As these groundbreaking but expensive therapies came to market, insurance coverage became increasingly important in enabling millions of patients to afford prescription drugs. Employers, eager to recruit and retain workers with a new benefit, expanded coverage of prescription drugs. By 1994, more than 50% of dispensed prescription drugs were covered by insurance.9 The 2006 Medicare expansion of Part D outpatient drug coverage further increased prescription drug use.10 Starting in the 1990s, insurers and PBMs introduced tiered drug formularies, with patient cost-sharing amounts tied to a drug’s tier. Low-cost drugs with equal or superior efficacy and safety—often generics—were placed on preferred tiers, where patients could get the best deals using their insurance benefits with minimal out-of-pocket cost. Higher-priced branded drugs had greater patient cost sharing.11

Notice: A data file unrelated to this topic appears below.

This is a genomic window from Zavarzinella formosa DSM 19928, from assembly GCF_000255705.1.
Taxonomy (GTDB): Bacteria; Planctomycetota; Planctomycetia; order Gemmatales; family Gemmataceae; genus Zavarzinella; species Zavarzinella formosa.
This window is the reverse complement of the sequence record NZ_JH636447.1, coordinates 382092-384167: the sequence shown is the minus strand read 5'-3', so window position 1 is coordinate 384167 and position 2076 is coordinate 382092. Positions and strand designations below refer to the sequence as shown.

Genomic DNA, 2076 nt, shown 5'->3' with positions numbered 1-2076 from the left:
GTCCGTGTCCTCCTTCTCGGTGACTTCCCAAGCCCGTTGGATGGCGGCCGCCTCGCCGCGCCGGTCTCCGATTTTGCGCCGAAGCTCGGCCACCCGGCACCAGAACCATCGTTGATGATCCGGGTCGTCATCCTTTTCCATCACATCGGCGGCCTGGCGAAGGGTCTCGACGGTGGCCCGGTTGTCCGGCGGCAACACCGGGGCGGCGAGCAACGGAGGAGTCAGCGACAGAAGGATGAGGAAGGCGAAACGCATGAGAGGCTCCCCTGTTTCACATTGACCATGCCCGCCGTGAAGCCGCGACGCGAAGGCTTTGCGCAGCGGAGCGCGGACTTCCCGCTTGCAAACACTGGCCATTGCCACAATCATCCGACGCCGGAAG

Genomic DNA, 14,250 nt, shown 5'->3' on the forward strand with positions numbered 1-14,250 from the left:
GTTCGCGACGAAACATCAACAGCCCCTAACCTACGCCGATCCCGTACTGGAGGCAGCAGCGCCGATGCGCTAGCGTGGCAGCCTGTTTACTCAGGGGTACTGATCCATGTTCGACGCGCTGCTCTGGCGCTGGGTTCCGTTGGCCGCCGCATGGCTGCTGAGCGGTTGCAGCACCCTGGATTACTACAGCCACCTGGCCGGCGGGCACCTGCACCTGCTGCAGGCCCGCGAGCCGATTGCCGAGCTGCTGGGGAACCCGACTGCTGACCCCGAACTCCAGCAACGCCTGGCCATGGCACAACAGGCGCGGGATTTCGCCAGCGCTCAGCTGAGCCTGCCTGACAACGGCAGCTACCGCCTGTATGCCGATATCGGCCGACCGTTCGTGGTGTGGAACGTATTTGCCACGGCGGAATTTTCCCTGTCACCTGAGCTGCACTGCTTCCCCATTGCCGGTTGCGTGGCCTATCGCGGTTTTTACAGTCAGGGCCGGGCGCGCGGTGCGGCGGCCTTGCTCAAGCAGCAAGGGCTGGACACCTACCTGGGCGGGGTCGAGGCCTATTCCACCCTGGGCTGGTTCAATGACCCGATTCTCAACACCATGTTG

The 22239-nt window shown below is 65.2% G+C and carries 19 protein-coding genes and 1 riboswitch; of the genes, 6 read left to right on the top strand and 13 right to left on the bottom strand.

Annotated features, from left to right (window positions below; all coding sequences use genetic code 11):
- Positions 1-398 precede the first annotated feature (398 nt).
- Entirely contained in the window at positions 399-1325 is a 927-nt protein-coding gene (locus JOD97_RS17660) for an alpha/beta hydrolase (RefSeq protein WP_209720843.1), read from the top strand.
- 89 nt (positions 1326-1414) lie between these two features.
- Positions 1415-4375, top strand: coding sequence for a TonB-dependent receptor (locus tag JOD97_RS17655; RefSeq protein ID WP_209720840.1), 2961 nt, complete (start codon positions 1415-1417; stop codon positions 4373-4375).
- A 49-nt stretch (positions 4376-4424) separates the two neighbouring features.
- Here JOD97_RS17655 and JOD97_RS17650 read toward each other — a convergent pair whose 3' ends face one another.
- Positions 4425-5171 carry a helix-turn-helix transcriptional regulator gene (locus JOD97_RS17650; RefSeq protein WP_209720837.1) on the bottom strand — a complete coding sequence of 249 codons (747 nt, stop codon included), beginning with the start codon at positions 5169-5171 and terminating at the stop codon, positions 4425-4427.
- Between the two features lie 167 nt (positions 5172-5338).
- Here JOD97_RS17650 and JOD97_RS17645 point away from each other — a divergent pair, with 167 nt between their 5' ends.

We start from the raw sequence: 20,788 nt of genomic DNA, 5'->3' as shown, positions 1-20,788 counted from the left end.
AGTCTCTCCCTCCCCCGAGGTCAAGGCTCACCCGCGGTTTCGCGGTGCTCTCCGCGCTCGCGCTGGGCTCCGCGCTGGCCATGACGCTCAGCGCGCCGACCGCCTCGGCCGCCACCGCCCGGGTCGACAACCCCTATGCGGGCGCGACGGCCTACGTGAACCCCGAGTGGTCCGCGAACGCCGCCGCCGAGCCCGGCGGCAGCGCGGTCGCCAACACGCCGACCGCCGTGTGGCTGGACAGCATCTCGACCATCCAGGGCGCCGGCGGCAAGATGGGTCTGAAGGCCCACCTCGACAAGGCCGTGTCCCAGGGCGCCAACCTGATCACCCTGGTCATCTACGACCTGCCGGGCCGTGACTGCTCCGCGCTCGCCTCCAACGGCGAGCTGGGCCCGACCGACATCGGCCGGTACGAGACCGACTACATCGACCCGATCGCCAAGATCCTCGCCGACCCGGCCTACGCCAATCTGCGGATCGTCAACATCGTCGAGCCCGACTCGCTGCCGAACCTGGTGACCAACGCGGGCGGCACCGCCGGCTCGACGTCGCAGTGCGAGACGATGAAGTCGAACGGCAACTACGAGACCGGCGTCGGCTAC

But insurance coverage can introduce drawbacks as well. When a third party pays for any product or service, the end consumer faces little or no incentive to seek the best price, and sellers respond accordingly by raising prices and increasing profits. Consider car insurance: A typical auto insurance plan does not cover oil changes, a routine service that is readily available at mechanics and express oil shops throughout America. In addition to being more price sensitive to the cost of oil changes because they bear it fully, consumers are unlikely to overpay for oil changes because they have many providers to choose from and can easily compare prices. In turn, oil change providers have every incentive to attract more business by competing on price. However, when getting auto body repairs after a covered accident, consumers pay little attention to the cost because, after paying their deductible, insurance pays the rest. The same is true for covered medicines. Most insured people rarely know the price of their prescriptions— they know what they spent at the pharmacy but not what their insurance paid. A lack of transparency about the actual cost of generic medicines—by one estimate, generic versions of many critical medicines can be profitably produced at a 99% discount from the price of the brand drug12—leads to widely varying generic prices across insurers, PBMs and pharmacies. Yet insured patients have few incentives to shop around to find the lowest price if it only saves their insurer money.